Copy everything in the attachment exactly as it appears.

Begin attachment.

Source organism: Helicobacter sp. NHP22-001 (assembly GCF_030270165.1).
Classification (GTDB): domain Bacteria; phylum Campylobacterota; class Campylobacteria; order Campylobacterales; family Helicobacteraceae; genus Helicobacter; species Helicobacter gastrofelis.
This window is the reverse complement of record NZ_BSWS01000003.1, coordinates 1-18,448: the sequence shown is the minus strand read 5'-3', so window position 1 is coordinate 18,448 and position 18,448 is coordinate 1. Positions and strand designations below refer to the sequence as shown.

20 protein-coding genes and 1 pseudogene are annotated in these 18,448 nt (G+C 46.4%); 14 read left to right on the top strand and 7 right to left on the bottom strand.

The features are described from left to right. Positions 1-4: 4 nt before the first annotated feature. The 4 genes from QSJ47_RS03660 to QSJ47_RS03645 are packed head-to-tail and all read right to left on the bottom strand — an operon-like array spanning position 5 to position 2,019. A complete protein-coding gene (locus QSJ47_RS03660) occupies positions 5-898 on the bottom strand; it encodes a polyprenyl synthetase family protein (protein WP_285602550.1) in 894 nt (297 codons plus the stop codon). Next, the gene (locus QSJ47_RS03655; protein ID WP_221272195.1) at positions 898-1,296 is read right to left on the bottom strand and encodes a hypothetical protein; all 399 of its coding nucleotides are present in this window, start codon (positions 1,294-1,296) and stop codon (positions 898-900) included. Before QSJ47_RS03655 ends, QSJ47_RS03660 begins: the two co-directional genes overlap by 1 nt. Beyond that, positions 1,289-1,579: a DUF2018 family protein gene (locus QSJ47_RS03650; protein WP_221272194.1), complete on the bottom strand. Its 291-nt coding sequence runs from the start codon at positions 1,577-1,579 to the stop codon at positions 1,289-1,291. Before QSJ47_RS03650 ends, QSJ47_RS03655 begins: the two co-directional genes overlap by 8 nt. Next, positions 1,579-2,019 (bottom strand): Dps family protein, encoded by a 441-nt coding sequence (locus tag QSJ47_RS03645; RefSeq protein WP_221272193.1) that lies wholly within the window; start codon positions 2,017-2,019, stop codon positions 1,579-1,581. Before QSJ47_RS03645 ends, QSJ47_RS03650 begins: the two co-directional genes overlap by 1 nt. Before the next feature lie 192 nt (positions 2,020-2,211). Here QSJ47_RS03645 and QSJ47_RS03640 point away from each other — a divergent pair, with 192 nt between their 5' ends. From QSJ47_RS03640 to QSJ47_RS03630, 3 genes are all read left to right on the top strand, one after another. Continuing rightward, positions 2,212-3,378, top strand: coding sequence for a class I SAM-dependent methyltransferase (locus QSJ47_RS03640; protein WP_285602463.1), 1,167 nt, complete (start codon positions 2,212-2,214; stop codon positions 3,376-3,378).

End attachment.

Source organism: Helicobacter sp. NHP22-001 (assembly GCF_030270165.1).
Classification (GTDB): domain Bacteria; phylum Campylobacterota; class Campylobacteria; order Campylobacterales; family Helicobacteraceae; genus Helicobacter; species Helicobacter gastrofelis.
This window is the reverse complement of record NZ_BSWS01000003.1, coordinates 1-18,448: the sequence shown is the minus strand read 5'-3', so window position 1 is coordinate 18,448 and position 18,448 is coordinate 1. Positions and strand designations below refer to the sequence as shown.

20 protein-coding genes and 1 pseudogene are annotated in these 18,448 nt (G+C 46.4%); 14 read left to right on the top strand and 7 right to left on the bottom strand.

The features are described from left to right. Positions 1-4: 4 nt before the first annotated feature. The 4 genes from QSJ47_RS03660 to QSJ47_RS03645 are packed head-to-tail and all read right to left on the bottom strand — an operon-like array spanning position 5 to position 2,019. A complete protein-coding gene (locus QSJ47_RS03660) occupies positions 5-898 on the bottom strand; it encodes a polyprenyl synthetase family protein (protein WP_285602550.1) in 894 nt (297 codons plus the stop codon). Next, the gene (locus QSJ47_RS03655; protein ID WP_221272195.1) at positions 898-1,296 is read right to left on the bottom strand and encodes a hypothetical protein; all 399 of its coding nucleotides are present in this window, start codon (positions 1,294-1,296) and stop codon (positions 898-900) included. Before QSJ47_RS03655 ends, QSJ47_RS03660 begins: the two co-directional genes overlap by 1 nt. Beyond that, positions 1,289-1,579: a DUF2018 family protein gene (locus QSJ47_RS03650; protein WP_221272194.1), complete on the bottom strand. Its 291-nt coding sequence runs from the start codon at positions 1,577-1,579 to the stop codon at positions 1,289-1,291. Before QSJ47_RS03650 ends, QSJ47_RS03655 begins: the two co-directional genes overlap by 8 nt. Next, positions 1,579-2,019 (bottom strand): Dps family protein, encoded by a 441-nt coding sequence (locus tag QSJ47_RS03645; RefSeq protein WP_221272193.1) that lies wholly within the window; start codon positions 2,017-2,019, stop codon positions 1,579-1,581. Before QSJ47_RS03645 ends, QSJ47_RS03650 begins: the two co-directional genes overlap by 1 nt. Before the next feature lie 192 nt (positions 2,020-2,211). Here QSJ47_RS03645 and QSJ47_RS03640 point away from each other — a divergent pair, with 192 nt between their 5' ends. From QSJ47_RS03640 to QSJ47_RS03630, 3 genes are all read left to right on the top strand, one after another. Continuing rightward, positions 2,212-3,378, top strand: coding sequence for a class I SAM-dependent methyltransferase (locus QSJ47_RS03640; protein WP_285602463.1), 1,167 nt, complete (start codon positions 2,212-2,214; stop codon positions 3,376-3,378).